Access to a world of geographic data
Jean Brodeur is making Canada an easier place to get around in—at least digitally.
“We have the responsibility to map the country in digital form,” says Jean, a senior researcher at the Centre for Topographic Information in Sherbrooke, Quebec, part of Natural Resources Canada (NRCan). “But geographic information is complex, so we are also working to make sure that it’s easy for the average person to use our maps.”
Information about the geographical landscape can help people make sound decisions in a variety of sectors, such as health, land management and public safety.
It’s a question of words
A map contains information about many different features of the landscape, such as roads, hills and vegetation. Not only that, but these features can be labelled very specifically in terms not normally used.
“It is also the meaning of the words. If I use the word ‘river,’ it could mean different things, depending on the context,” says Jean.
For instance, you could call the body of water close to your house a river, but technically it may be classified as a brook, irrigation canal or—even more generic—water course. You would therefore not find it by searching for a river in a geographic database that has been programmed to recognize it as a brook. The key factor, says Jean, is to make the choice of words accessible to a wide range of users.
The issue of terminology wasn’t as critical when these maps were in paper format, since they were used by people trained to read and understand them. Now that they are available digitally and are searchable using a database, people need a simple way to find what they’re looking for.
Jean predicts that people and computers will soon start to understand each other better. “In the future, we can foresee that people will be able to make an inquiry using their own words, and systems will be able to understand the query.”
The task of using existing geographical information in a different context is complicated by the fact that there are many different types of maps, with their own particular terminology and purpose. In fact, many organizations in Canada, such as federal and provincial agencies and private companies, are producing maps digitally for different purposes. These purposes could include climate, water management, security and natural resources exploration. Factor in different languages, and finding, retrieving, accessing and using the information become much more difficult.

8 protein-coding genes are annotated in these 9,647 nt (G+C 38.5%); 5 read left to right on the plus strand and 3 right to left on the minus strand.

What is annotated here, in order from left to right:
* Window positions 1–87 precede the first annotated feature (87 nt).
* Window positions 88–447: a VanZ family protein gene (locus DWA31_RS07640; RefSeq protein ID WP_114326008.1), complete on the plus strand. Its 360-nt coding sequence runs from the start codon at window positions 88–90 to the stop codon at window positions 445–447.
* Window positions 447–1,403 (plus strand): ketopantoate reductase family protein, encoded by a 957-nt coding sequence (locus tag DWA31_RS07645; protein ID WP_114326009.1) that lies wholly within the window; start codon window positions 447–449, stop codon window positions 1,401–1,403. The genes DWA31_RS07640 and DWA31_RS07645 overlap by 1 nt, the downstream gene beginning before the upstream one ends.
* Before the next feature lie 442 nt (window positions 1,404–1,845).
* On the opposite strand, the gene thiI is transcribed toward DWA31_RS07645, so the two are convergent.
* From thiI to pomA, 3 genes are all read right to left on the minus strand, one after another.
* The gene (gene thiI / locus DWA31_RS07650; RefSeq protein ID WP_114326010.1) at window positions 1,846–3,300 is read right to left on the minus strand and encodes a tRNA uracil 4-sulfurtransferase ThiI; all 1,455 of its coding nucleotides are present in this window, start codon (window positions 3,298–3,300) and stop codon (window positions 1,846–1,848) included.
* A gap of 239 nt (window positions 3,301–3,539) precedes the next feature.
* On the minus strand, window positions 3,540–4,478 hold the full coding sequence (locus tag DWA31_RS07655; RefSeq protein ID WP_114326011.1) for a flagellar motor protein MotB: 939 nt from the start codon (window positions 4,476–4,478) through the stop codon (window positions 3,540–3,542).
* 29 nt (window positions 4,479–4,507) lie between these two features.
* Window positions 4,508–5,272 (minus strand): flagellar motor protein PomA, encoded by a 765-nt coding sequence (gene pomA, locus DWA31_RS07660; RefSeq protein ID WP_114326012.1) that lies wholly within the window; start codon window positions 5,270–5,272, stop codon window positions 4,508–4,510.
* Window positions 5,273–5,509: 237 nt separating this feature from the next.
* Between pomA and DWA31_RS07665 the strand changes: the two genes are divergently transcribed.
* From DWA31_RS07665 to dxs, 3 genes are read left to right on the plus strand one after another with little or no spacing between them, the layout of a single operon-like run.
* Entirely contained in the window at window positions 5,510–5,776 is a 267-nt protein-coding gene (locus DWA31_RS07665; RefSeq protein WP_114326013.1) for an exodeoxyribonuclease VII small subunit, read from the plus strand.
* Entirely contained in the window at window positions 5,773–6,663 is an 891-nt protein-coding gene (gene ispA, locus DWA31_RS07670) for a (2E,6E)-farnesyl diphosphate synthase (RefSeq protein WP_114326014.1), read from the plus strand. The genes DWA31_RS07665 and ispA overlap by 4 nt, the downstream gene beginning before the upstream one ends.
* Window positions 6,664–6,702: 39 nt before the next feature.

“Part of my job is to contribute to standardizing methodologies and vocabulary to make the sharing of geographical information easier,” says Jean. “This will make the knowledge more transferable to users anywhere in the world, which will lead to savings in time and money.”
Jean’s contribution to developing standards will help all sorts of people navigate Canada or indeed the world on the web. “The first users will be government departments. But in the end, the data is going to be used by everyone.”
Jean is working at the national and international level to establish a structured set of standards for digital geographic information. He is the Canadian representative leading the work on the North American Profile of ISO 19115:2003 Geographic information – Metadata, which is recognized worldwide in the geographic information community.
Ideas from academia
Jean has a background in geomatics, the science of handling geographic information. He earned his doctorate from the University of Laval, where he now contributes as an associate professor. He says his academic research often provides new leads to follow at his Public Service job.
“I have four doctoral students. Working with students at Laval University is challenging because we’re always thinking about new approaches, new innovations in the field. But when I’m at NRCan, I focus on how we can implement this new research to help Canadians make the best decisions, from the driver with his Global Positioning System to decision makers, politicians and chief executive officers.”